Part I: John 1:1-18 | Part II: John 1:19-12:50 | Part III: John 13:1-20:31

So when they had eaten breakfast, Jesus said to Simon Peter, “Simon, son of Jonah, do you love Me more than these?”

He said to Him, “Yes, Lord; You know that I love You.”

He said to him, “Feed My lambs.”

He said to him again a second time, “Simon, son of Jonah, do you love Me?”

He said to Him, “Yes, Lord; You know that I love You.”

He said to him, “Tend My sheep.”

He said to him the third time, “Simon, son of Jonah, do you love Me?” Peter was grieved because He said to him the third time, “Do you love Me?”

And he said to Him, “Lord, You know all things; You know that I love You.”

Jesus said to him, “Feed My sheep. Most assuredly, I say to you, when you were younger, you girded yourself and walked where you wished; but when you are old, you will stretch out your hands, and another will gird you and carry you where you do not wish.” This He spoke, signifying by what death he would glorify God. And when He had spoken this, He said to him, “Follow Me.”

Then Peter, turning around, saw the disciple whom Jesus loved following, who also had leaned on His breast at the supper, and said, “Lord, who is the one who betrays You?” Peter, seeing him, said to Jesus, “But Lord, what about this man?”

Jesus said to him, “If I will that he remain till I come, what is that to you? You follow Me.”

(John 21:15-23)

As explored in Part III, bringing glory to God in everything we do must be our primary focus. There is nothing pragmatic in this endeavor, for any action that a Christian responds with “well, it gets the job done” is doing a huge disservice to Christ. A response like that shows the individual’s halfheartedness in the action, and further shows that they did not care whether it truly brought glory to God or not. For them, it just works for what their immediate goals might be. There is no care for the possible repercussions of their actions or they believe they can handle problems when they arise.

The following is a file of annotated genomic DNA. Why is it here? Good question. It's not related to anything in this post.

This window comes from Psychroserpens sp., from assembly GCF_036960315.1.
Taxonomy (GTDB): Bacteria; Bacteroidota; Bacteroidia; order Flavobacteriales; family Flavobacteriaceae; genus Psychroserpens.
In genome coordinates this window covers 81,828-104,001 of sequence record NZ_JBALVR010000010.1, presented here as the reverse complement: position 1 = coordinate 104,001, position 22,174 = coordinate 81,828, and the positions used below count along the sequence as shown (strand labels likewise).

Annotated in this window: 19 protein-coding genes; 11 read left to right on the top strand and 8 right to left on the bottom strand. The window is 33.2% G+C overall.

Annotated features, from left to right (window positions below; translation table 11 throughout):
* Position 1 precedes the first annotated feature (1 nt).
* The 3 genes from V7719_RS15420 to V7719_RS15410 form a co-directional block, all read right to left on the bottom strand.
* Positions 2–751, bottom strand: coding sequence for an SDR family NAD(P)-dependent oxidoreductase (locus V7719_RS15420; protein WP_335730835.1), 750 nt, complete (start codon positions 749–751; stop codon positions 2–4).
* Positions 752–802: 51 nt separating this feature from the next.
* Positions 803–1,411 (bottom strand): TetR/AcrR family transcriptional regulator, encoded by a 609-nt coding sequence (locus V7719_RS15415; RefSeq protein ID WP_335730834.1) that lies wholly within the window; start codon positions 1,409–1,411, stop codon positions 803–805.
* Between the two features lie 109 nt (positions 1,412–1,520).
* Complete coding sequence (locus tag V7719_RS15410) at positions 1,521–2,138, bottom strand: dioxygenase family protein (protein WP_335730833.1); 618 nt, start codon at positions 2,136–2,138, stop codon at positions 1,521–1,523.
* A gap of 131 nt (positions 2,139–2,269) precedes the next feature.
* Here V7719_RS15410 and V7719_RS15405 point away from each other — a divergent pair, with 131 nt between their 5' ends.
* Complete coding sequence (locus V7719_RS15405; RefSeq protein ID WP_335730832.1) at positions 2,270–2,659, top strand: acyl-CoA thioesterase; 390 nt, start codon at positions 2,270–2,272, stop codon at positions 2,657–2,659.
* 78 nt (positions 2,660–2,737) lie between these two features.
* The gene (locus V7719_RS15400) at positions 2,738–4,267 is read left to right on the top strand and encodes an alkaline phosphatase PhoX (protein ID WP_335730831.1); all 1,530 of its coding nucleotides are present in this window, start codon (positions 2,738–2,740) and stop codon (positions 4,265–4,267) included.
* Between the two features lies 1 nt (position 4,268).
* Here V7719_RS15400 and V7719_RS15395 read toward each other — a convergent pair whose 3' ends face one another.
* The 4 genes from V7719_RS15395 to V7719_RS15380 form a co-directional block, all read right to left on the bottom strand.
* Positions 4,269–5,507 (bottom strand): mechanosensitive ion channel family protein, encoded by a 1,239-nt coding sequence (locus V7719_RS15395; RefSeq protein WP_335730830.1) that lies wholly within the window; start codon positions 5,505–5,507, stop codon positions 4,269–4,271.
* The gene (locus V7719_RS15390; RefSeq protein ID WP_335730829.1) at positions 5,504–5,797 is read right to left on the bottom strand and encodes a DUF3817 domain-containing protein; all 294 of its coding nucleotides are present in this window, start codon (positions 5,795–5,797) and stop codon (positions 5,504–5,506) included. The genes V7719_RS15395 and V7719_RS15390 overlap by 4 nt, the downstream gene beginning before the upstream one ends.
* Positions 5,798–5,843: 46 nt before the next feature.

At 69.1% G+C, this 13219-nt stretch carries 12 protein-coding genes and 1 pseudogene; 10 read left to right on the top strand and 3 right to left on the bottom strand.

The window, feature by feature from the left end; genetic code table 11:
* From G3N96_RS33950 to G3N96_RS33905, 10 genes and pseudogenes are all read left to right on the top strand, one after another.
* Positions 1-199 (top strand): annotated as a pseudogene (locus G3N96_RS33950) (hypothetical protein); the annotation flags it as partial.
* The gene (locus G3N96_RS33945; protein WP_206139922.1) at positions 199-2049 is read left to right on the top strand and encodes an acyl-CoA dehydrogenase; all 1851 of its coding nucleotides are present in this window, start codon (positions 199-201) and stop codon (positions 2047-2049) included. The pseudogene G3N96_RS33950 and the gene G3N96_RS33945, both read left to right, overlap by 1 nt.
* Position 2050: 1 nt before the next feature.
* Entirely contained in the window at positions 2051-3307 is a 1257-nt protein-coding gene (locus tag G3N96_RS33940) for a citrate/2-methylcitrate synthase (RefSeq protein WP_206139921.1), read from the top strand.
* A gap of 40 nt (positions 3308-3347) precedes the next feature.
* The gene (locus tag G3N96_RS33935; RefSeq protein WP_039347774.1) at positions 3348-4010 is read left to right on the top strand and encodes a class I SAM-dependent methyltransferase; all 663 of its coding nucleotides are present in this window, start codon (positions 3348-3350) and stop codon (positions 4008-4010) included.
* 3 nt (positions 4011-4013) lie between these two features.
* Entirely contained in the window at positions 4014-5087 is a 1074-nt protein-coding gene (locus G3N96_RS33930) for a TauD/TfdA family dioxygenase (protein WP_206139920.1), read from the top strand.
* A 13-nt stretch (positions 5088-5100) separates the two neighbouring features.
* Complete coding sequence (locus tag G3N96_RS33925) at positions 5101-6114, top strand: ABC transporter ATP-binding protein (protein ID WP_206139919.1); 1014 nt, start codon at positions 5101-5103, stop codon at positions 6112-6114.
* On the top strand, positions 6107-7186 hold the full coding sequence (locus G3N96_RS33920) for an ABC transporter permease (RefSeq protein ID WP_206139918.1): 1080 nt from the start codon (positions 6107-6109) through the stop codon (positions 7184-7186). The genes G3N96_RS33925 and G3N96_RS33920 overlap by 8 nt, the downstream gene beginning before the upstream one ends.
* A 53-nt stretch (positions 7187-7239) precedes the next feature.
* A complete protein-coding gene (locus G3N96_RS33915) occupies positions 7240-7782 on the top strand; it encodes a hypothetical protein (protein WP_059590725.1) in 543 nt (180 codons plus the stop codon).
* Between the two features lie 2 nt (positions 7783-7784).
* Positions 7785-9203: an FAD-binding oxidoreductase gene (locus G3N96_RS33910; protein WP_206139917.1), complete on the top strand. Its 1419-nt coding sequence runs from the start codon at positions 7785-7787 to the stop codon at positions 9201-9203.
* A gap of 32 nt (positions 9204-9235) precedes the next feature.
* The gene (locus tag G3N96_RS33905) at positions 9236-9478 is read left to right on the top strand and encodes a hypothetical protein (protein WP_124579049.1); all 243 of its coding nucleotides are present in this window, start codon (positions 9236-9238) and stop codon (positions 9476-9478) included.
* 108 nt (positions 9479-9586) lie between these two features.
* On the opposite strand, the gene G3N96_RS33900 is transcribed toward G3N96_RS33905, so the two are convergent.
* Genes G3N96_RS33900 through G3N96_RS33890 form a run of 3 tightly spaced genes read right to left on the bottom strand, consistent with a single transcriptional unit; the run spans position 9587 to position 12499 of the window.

The passage above speaks directly against this form of compromise. Following God means not only placing our sights on Him, but looking into ourselves and realizing that we need this help; that without Him directing our steps we are completely unprepared for the tasks set before us; completely unprofitable. Due to this fact, we as humans, instead of following God, tend to emulate those who we perceive to be doing well. We take the pragmatic approach and rationalize to ourselves, “this person’s ministry is growing, I should do what that person is doing…” Jesus’ answer to this dilemma is direct: “What is that to you? You follow Me.”

This has always been and ever will be what our God wants. Boice rightly comments, “[These words] are a reminder that Christianity is Christ, not just believing in some abstract sense, but believing in him to the point of turning our back on all else to follow him.” We must let our lives be led by him and not run by us. For only by denying self and following Him can we ever get beyond our pragmatic practices, begin trusting our savior, and allow the Spirit to guide us.

John’s gospel was written to prove Jesus is the Christ. These past four posts were broken specifically into sections correlating with the gospel. My aim was to show the underlying sub-theme of obedience throughout the letter. In summary John’s prologue (1:1-18) is a fantastic presentation of our eternal God. Immediately, you are confronted with the fact that you are either God’s or not. The second section (1:19-12:50) focuses on the signs Jesus performed as proof of who He is. Throughout the whole narrative John records not just the miracles but the peoples’ response to what Jesus was doing. In each case, either more people turned to follow Him or they tried harder and harder to discredit Him. Their response mattered; for following Jesus means denying self and allowing another to lead your life. Those who wanted to stop Jesus were the ones who thought they could run their life better than their creator. The third section (13:1-20:31) is commonly referred to as “the book of glory” or “the glorification of Christ.” Pertaining to our sub-theme, everything coalesces. We see that the proverbial line is clearly drawn in the sand; either you live in obedience or disobedience. Understanding and growth come through the empowering presence of the Holy Spirit indwelling all believers. Drawing from the illustration above, prior to salvation we walked and did as we pleased. Now as believers we understand that a war is ever present within us (Romans 6-7), we are carried along by someone whether we want to admit this or not. It is the Spirit which convicts us and allows us to resist the fleshly war ruining our lives. Last, it is here in John’s epilogue (21:1-25) we come full circle. Those who believe on His name have one specific command: follow me. There is only one way, and that is God’s way. As I stated at the closing of Part I, “If it works, but is not done in accordance with scripture, then it is disobedience.  Obedience in a Christian’s life matters simply because we are God’s.”

-Next, a look at John’s Letters